How to Write a Poem

(Updated on June 6, 2018 by Michelle Williams)


When it comes to writing poetry, there are literally dozens of different styles from which to choose.  Many of these styles have a rigid format, such as the haiku that requires writing three lines with the first line containing five syllables, the second line containing seven syllables, and the last line containing five syllables, as well.

If you aren't completing a poem paper that follows a very specific format, you're most likely writing what is referred to as "free verse" poetry.  With free verse poetry, you're free to write about any topic you desire and in any style or format you desire.  Although free verse poetry doesn't require following a stringent format, there are still several things you should keep in mind in order to develop a though provoking or emotion stirring poem.

The first step to writing free verse poem essays is to start off with an idea, a thought, or an emotion that you wish about which to write.  Keep in mind that poems can be happy or sad, humorous or melancholy, strange or thought-provoking.  Therefore, you can let your imagination and your creativity go wild.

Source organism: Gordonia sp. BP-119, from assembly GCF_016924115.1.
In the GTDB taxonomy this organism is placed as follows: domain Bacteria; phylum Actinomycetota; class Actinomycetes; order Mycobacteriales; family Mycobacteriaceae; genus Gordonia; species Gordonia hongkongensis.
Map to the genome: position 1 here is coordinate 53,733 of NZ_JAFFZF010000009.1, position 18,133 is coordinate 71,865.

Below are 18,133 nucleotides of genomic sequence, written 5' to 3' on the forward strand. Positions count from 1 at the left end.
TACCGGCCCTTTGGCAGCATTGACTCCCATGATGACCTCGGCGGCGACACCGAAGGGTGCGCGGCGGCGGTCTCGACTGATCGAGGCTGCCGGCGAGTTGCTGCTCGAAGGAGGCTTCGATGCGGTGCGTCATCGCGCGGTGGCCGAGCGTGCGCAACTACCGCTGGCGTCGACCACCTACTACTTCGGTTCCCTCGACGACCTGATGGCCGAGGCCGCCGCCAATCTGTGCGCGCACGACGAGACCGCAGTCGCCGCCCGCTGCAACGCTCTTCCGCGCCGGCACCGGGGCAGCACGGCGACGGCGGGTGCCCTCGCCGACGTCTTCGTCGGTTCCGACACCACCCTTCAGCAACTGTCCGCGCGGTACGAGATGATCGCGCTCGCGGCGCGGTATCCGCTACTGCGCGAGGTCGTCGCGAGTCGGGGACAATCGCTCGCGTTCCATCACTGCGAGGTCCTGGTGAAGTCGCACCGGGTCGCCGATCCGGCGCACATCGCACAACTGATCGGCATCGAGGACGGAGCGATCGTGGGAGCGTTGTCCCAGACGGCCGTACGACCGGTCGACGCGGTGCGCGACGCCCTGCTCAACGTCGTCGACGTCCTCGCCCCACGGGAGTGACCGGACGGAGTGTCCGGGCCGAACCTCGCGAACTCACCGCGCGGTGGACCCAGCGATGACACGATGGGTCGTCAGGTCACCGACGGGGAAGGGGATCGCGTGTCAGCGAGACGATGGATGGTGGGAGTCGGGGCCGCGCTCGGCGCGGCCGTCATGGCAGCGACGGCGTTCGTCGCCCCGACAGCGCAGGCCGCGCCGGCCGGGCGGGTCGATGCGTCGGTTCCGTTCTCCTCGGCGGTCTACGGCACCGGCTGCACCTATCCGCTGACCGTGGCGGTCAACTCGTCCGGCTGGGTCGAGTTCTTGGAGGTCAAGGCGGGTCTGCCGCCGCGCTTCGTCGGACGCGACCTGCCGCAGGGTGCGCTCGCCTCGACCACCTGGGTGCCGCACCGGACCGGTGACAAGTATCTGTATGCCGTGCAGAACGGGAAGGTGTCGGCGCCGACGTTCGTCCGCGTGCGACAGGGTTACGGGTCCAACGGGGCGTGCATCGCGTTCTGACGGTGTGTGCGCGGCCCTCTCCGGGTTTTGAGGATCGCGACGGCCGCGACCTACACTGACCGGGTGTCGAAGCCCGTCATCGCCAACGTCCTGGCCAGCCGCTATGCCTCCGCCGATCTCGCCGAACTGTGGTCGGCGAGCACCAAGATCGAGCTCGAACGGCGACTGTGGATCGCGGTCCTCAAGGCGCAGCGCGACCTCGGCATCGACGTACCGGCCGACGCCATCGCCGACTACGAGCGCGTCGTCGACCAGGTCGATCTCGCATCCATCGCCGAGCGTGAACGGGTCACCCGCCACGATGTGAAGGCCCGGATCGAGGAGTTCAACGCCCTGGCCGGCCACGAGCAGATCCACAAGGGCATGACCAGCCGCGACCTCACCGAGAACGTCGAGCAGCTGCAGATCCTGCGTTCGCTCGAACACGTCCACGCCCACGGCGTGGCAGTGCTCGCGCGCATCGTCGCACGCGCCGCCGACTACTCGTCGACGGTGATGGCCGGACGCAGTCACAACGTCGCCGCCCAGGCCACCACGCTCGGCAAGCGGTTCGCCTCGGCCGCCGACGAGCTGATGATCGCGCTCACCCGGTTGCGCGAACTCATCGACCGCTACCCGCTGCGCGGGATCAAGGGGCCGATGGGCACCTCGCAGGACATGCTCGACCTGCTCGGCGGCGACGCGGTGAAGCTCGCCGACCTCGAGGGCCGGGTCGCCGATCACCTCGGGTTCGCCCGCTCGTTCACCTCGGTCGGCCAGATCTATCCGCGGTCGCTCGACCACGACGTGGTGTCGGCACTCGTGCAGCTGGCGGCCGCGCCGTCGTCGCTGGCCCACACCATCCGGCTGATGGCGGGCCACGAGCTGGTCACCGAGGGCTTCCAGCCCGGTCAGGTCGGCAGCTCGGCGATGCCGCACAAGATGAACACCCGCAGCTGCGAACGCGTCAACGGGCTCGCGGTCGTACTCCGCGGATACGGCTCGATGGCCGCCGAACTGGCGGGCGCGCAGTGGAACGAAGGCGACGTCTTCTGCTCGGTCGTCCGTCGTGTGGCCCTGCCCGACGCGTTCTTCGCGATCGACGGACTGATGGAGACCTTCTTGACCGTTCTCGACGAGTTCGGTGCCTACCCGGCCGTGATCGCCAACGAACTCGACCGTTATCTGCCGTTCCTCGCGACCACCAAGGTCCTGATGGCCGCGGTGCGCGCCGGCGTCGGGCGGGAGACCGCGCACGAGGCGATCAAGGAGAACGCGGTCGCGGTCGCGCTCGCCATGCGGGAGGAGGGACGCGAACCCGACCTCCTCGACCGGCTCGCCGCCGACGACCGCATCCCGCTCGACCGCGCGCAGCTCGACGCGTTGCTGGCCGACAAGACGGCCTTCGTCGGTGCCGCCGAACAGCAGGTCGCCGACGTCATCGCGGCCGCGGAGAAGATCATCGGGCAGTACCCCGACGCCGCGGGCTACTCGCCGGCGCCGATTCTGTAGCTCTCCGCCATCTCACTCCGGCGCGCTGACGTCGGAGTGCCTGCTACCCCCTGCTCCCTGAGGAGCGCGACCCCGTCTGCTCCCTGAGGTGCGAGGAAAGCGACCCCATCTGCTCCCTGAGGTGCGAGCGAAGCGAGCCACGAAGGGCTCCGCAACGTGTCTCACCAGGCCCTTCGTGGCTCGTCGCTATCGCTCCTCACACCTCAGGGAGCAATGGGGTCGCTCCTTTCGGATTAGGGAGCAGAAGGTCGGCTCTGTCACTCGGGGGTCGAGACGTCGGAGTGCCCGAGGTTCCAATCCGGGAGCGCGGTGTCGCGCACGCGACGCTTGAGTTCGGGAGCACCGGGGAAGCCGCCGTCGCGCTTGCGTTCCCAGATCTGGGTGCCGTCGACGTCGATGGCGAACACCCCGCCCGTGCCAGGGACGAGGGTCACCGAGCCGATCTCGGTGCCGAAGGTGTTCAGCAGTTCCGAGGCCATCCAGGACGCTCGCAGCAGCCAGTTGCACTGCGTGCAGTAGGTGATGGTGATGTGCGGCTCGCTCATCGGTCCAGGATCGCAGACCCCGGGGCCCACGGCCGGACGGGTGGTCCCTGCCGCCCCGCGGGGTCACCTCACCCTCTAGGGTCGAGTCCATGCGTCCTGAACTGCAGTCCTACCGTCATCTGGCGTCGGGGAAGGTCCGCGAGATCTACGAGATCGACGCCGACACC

How to Write a PoemAfter determining your topic, you should begin to write down any thoughts that come to mind about that topic.  Then, start putting your thoughts down into lines.  When doing this step, you shouldn't worry about punctuation and grammar.  Rather, simply allow the thoughts to flow from you as you write.  

Once your thoughts are all down on paper, you can begin to organize your poem.  Remember, you don't have to include an entire sentence on one line.  In fact, one sentence can take up multiple lines in a poem.  The places where you break off your sentences in order to start a new line, however, are quite important.  In addition, varying the lengths of your lines has an impact on the message sent by the poem, as well.  For example, a particularly short sentence set amidst several longer sentences will draw more attention the words that are on the shorter sentence.  As a result, those words will have more of an impact on the reader.

Just as with a song, a poem should have a rhythm.  One mistaken assumption that many people make is that a poem should rhyme, but this isn't necessarily true.  In fact, free verse poetry generally doesn't rhyme, though you may purposely choose to add a few rhyming words in order to help with the rhythm or sound of the poem.  In addition, you might use several rhyming words within one line, though you may not actually use end rhyme at all.

There are a number of poetic devices that you may choose to use in your poetry as well, such as alliteration, consonance, and assonance.  Each of these poetic devices is quite similar, will alliteration being the purposeful repetition of a sound at the beginning of a word and consonance and assonance referring to repeating sounds within words without necessarily rhyming.

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